I look at this house, this clearly haunted-ass house with its creepy horror-novel font and mysterious glow in the background and a random but possibly dangerous man knocking on the door who we know can’t just be the Amazon Prime delivery guy because Jeff Bezos hasn’t invented it yet, and I think, Dream house. (Though I could do without the twee gingerbread gables.)
I have particular tastes.
Published in 1989, Trick or Treat is Richie Tankersley Cusick’s second novel in her prolific Point Horror career. How prolific? Try eleven Point-branded novels in six years (not including the two adult horror books she published with Pocket during same period). Overall, before taking what seems to have been a hiatus between 1997 and 2002, Cusick published seventeen YA and adult horror novels between 1988 and 1996. On average, that’s more than two books a year.
That’s a lot.
Open Road Media has limited itself to reprinting only the Point and adult books, but adult isn’t Point, so here’s the list we’re working from:
- The Lifeguard (1988) [Part 1, Part 2]
- Trick or Treat (1989)
- Teacher’s Pet (1990)
- April Fools (1990)
- Vampire (1991)
- The Mall (1992)
- Fatal Secrets (1992)
- Silent Stalker (1993)
- Help Wanted (1993)
- The Locker (1994)
- The Drifter (1994)
When I do these introductions I try not to read even a synopsis of the current title, but rather conjure whatever I can from the depths of my memory so I might, perhaps, be surprised. Exceptions will have to be made, of course; for instance, it’s a good thing I accidentally read the first line of Trick or Treat’s synopsis, because all my memories of that book are actually April Fools in disguise. Oops.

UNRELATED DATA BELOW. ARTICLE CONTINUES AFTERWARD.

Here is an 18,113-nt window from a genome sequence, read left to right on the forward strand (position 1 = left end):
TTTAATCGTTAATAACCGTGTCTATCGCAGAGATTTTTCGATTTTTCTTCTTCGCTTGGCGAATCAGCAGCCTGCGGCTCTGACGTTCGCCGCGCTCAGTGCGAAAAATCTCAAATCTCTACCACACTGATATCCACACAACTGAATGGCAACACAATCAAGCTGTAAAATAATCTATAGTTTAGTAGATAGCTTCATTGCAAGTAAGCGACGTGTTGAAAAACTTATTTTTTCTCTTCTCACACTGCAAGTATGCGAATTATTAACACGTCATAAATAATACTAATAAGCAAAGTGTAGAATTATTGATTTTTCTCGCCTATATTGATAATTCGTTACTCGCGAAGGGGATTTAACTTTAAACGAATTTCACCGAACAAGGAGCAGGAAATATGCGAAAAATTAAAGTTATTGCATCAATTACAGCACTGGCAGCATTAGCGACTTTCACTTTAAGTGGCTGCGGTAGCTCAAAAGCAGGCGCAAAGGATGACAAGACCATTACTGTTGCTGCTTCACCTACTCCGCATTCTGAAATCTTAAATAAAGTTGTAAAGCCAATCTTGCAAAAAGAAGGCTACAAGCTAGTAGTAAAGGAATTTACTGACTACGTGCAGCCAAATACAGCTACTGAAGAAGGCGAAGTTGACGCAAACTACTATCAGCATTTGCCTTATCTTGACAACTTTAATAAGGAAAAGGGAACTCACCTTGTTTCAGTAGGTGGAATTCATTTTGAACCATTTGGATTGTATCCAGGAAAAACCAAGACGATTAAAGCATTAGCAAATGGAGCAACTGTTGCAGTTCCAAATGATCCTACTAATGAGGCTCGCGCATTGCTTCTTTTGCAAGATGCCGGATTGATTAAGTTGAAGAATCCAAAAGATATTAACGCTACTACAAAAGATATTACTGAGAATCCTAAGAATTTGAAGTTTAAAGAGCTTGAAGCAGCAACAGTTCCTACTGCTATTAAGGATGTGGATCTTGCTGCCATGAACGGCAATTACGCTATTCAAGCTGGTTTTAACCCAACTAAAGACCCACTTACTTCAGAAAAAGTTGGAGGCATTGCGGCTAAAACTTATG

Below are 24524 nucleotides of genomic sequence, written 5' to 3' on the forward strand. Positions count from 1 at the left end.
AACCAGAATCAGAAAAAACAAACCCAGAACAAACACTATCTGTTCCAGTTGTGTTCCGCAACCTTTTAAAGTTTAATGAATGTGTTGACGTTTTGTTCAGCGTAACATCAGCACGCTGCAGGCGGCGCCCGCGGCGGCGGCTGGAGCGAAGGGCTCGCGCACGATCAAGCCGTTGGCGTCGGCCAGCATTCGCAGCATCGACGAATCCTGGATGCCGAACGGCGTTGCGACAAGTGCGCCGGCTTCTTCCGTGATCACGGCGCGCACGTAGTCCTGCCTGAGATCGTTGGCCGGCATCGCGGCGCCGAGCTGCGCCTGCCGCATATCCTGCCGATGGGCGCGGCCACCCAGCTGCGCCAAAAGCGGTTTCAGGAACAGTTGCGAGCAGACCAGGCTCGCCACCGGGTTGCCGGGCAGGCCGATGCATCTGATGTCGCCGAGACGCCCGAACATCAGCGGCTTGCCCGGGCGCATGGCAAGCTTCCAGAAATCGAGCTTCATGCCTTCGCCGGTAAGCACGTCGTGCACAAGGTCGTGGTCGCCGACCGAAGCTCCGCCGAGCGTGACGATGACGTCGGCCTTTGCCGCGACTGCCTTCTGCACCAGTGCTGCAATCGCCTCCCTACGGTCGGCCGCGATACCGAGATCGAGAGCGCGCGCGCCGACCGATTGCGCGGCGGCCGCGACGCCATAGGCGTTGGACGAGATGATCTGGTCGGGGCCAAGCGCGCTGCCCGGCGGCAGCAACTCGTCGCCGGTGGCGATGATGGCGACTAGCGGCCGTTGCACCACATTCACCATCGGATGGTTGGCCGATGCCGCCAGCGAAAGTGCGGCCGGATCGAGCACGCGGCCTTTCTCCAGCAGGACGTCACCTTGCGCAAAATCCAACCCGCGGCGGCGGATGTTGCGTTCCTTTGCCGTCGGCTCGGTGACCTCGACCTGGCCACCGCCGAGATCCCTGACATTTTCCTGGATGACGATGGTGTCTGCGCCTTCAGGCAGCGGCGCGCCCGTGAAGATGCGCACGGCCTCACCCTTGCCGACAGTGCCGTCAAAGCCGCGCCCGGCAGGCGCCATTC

I do remember a bit about this book, but not really what it has to do with Halloween. There’s probably a dance or something, maybe a haunted theme park–that tends to be popular with the YA crowd (and me). Mostly I remember the love interest’s name is Blake. Blake. Why do YA novel protags always have such unusual names? Blake, Neale, Kelsey, Skip–it’s like a Primrose Hill primary school roster.
Well. On the surface, Trick or Treat includes two of my favourite things–Halloween and haunted houses–and as luck would have it, I will be reading it at the beginning of October, so I think I can forgive Cusick her Improbable Names Fetish just this once.